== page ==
Published on November 3rd, 2021 | by Meta Washington0
Survivors Charleston Church Massacre Awarded $88 Million
On Thursday, October 28th, nine families representing the survivors of the horrific 2015 church massacre in Charleston, SC were collectively awarded $88 million in a lawsuit against the Department of Justice. According to the Justice Department, settlements for the families of those killed range from $6 million to $7.5 million per claimant. The mass shooting at the Mother Emanuel AME Church was deemed a hate crime that resulted in immeasurable suffering for the families of the victims and the survivors according to Attorney General Merrick. The shooter, white supremacist, Dylann Roof who was 21 at the time of the incident entered the church and opened fire during bible study. Roof became the first person in the U.S. sentenced to death for a federal hate crime. In the months prior to the June 17, 2015 church shooting, Roof was arrested by police in Columbia, SC for drug possession, but due to a series of clerical errors within the sheriff’s office, he was wrongly permitted to purchase a firearm. Rev. Clementa Pinckney, a former state senator and pastor of the Mother Emanuel AME Church was among those slain. The award will hopefully serve as a significant step toward closure for the nine families involved.
Rev. Jesse Jackson Suffers Fall
Rev. Jesse Jackson, 80-year-old civil rights leader and founder of the Rainbow Push Coalition was released from the Howard University Hospital on Tuesday, November 2nd after falling and sustaining an injury after visiting the Howard University campus in Washington, DC. Rev. Jackson had met with university administrators and students who were protesting housing conditions, tuition costs and lack of representation. Jackson fell and hit his head while entering the Blackburn University Center. Jackson, who spent the night at the hospital for observation, underwent a series of tests, including a CT scan which came back “normal.” After leaving the hospital, Jackson returned to the University to resume his efforts in helping resolve the issues surrounding the student-led protests now entering its fourth week. Jackson who recovered from COVID-19 virus in August along with his wife, also battles Parkinson’s disease which affects his ability to walk and talk. Upon his release, Jackson tweeted his appreciation for those who prayed on his behalf and reminded them to “Keep Hope Alive.”
“How They Got Over” Documentary Released
Director Robert Clem’s “How They Got Over,” is a historical documentary about the influence of gospel quartets from the 1920s to 1940s and their role in shaping rock ‘n’ roll. The Dixie Hummingbirds was also highlighted among those who were mentioned in the documentary’s account of how the genre of faith shifted from spiritual to secular and created a new sound. The documentary includes a wealth of archival performance footage of artists including a collaboration between the Five Blind Boys of Mississippi and the Barrett Sisters. Dennis Edwardsof The Temptations, Clarence Fountain of the Blind Boys of Alabama, the late Isaac Freeman of The Fairfield Four and JoJo Wallace the lone remaining member of the Sensational Nightingales are among the interviewees featured in the documentary. “How They Got Over” is currently being shown in theaters and on virtual cinemas.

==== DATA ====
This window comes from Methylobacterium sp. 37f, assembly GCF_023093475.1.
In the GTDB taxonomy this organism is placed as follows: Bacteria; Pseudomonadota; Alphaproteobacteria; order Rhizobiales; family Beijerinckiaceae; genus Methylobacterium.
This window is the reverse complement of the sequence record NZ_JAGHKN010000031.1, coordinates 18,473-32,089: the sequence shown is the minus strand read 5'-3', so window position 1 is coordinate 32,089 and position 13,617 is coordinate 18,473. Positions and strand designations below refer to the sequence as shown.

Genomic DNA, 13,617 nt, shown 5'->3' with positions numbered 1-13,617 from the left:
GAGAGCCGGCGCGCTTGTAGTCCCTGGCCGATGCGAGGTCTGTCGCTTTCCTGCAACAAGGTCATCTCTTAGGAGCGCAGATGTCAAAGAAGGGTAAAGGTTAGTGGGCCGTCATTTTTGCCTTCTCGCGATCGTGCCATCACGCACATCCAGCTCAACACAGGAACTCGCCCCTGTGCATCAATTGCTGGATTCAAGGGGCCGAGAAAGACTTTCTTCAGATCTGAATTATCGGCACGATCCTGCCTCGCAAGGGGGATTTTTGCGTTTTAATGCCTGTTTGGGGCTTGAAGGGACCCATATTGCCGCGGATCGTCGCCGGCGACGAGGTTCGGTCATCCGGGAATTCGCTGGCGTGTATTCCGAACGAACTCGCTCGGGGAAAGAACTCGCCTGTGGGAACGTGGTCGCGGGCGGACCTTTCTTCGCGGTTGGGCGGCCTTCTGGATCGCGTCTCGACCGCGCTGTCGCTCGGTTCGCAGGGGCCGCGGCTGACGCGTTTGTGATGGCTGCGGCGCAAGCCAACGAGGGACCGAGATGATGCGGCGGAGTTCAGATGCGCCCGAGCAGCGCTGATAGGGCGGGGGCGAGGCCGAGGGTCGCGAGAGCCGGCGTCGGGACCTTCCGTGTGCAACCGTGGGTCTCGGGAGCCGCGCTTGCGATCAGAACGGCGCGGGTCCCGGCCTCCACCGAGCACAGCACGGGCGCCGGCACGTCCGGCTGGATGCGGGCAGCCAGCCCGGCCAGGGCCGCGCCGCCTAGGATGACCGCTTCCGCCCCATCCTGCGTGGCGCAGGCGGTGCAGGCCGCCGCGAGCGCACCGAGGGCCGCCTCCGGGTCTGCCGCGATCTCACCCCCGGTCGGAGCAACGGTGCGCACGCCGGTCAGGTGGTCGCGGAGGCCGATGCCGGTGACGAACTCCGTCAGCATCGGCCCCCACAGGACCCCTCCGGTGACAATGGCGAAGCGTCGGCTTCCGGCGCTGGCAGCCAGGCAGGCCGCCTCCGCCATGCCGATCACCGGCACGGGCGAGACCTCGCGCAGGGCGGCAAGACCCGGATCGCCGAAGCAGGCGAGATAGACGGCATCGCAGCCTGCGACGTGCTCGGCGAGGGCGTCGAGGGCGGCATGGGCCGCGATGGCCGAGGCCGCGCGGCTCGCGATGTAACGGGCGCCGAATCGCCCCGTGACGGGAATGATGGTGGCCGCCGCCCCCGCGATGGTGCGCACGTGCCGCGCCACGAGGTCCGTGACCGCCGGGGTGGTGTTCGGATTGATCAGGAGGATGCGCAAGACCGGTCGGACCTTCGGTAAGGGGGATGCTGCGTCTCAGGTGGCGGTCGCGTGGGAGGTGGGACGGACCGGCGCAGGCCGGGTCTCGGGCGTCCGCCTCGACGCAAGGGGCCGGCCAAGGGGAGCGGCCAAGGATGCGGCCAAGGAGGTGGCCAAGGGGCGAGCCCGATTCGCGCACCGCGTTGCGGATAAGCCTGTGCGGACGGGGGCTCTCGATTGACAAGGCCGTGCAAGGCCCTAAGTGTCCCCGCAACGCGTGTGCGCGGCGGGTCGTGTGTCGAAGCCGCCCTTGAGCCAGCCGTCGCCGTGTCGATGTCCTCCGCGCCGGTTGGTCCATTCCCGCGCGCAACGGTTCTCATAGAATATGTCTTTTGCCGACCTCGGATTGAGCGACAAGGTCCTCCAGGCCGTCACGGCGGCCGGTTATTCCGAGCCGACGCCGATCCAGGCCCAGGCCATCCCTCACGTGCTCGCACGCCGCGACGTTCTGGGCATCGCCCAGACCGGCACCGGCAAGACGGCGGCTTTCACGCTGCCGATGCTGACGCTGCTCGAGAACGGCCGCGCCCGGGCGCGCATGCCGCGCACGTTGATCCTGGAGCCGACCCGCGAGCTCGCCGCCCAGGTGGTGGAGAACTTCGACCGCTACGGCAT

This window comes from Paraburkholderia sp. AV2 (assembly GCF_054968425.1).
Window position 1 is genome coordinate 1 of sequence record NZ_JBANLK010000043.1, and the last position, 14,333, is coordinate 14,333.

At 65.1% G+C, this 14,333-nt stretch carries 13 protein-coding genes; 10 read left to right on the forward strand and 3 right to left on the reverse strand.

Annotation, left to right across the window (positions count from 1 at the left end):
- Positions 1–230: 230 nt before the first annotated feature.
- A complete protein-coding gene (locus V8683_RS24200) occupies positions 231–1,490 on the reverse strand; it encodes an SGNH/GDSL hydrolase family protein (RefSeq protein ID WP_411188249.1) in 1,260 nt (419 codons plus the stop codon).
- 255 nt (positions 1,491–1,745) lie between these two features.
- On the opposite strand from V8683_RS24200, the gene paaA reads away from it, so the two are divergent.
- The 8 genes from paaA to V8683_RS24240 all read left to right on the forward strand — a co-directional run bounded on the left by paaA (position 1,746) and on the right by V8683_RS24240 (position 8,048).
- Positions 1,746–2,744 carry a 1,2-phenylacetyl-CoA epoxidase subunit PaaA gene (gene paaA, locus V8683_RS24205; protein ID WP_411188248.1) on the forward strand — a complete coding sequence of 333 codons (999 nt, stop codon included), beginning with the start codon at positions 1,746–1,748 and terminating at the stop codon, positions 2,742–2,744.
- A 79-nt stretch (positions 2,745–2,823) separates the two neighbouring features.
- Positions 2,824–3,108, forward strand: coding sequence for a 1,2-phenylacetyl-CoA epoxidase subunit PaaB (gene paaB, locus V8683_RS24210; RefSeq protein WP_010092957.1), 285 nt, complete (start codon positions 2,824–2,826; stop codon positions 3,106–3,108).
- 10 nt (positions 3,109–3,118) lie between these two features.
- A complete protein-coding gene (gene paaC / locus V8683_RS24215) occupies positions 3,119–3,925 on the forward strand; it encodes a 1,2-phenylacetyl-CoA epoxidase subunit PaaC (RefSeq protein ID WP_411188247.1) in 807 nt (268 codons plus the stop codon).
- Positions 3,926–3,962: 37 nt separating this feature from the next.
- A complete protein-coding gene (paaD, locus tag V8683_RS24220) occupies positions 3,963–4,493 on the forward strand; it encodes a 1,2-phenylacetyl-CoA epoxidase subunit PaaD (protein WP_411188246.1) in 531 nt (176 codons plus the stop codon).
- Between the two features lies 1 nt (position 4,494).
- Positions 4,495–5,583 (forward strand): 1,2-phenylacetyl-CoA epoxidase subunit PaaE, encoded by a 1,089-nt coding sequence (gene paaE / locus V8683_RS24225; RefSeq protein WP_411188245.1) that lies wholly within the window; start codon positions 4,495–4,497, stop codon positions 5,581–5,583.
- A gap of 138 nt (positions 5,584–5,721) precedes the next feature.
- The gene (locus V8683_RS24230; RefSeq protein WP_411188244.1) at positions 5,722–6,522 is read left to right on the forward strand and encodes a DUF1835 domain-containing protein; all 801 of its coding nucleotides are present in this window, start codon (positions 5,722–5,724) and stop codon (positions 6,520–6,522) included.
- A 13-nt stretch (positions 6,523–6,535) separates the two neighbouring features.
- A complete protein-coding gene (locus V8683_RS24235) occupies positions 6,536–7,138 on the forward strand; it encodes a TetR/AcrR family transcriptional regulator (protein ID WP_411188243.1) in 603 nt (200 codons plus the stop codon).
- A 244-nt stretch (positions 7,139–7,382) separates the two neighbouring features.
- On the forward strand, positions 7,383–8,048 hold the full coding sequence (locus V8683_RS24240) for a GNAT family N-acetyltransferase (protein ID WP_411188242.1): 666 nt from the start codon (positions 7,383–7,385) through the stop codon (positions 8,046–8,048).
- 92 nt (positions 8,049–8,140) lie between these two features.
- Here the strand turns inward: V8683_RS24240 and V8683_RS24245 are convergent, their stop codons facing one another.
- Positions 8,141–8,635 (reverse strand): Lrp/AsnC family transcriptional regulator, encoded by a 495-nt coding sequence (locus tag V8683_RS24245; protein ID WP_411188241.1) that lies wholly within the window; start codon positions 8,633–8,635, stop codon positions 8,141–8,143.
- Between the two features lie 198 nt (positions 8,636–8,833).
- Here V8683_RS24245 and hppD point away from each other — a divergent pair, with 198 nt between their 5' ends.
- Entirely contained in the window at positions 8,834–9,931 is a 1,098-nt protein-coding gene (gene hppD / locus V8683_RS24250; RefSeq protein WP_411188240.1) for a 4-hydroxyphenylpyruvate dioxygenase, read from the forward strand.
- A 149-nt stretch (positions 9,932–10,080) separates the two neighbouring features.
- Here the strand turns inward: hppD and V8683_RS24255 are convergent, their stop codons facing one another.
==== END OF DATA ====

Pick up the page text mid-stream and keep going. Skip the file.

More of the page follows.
Soul Train Music Awards Announces Gospel Nominees
he nominees for the 2021 Soul Train Music Awards were recently announced including a list of those named for this year’s Best Gospel/Inspirational Award. The nominees for this category include Kelly Price, James Fortune, Tasha Cobbs Leonard, Kirk Franklin, Brian Courtney Wilson, and Maverick City Music. This year’s award show will take place on Saturday, November 20th at the historic Apollo Theater in Harlem, NYC and will premiere on Sunday November 28th on BETand BET HER TVat 8pm ET/PT. Tisha Campbell and Tichina Arnold will be returning as the show’s co-hosts for the fourth consecutive year. The show marks the first taping at the Apollo Theater and first time in New York. In previous years, the show had been held in Los Angeles. This year will also recognize the 50th anniversary of Soul Train which made its debut October 1971.
Fire Damages Historic Missouri Church Slated for Gospel Hall of Fame
A vacant church located near the Central West End area in Missouri caught fire on October 27th. The Church was slated to be converted into the future site for the Gospel Hall of Fame of Missouri. The plan is to turn the church into the hall of fame, with a cafe and event space, where people can explore and learn about Missouri’s rich history of gospel music. “This building, in particular, has housed some of the greatest gospel singers and legends,” said Yolanda Yancie, a St. Louis City committee woman and board member for Gospel Music Hall of Fame of Missouri. The fire is a major setback for the project that had already estimated at $22 million. Smoke billowing from the bell tower, required the firefighters to contain the fire aerially sending a lot of water into the church. There is still no specific cause for the fire according to local firefighters. Fortunately, the outer shell of the church building remains largely undamaged. From the outside, a passersby would not be able to tell there had been a fire on the premises except for the charred bell tower. No estimate has yet been determined as to much damage occurred or how much it will ultimately cost to continue the project, but there is already a fundraising effort in place posted on the website of the Gospel Music Hall of Fame of Missouri.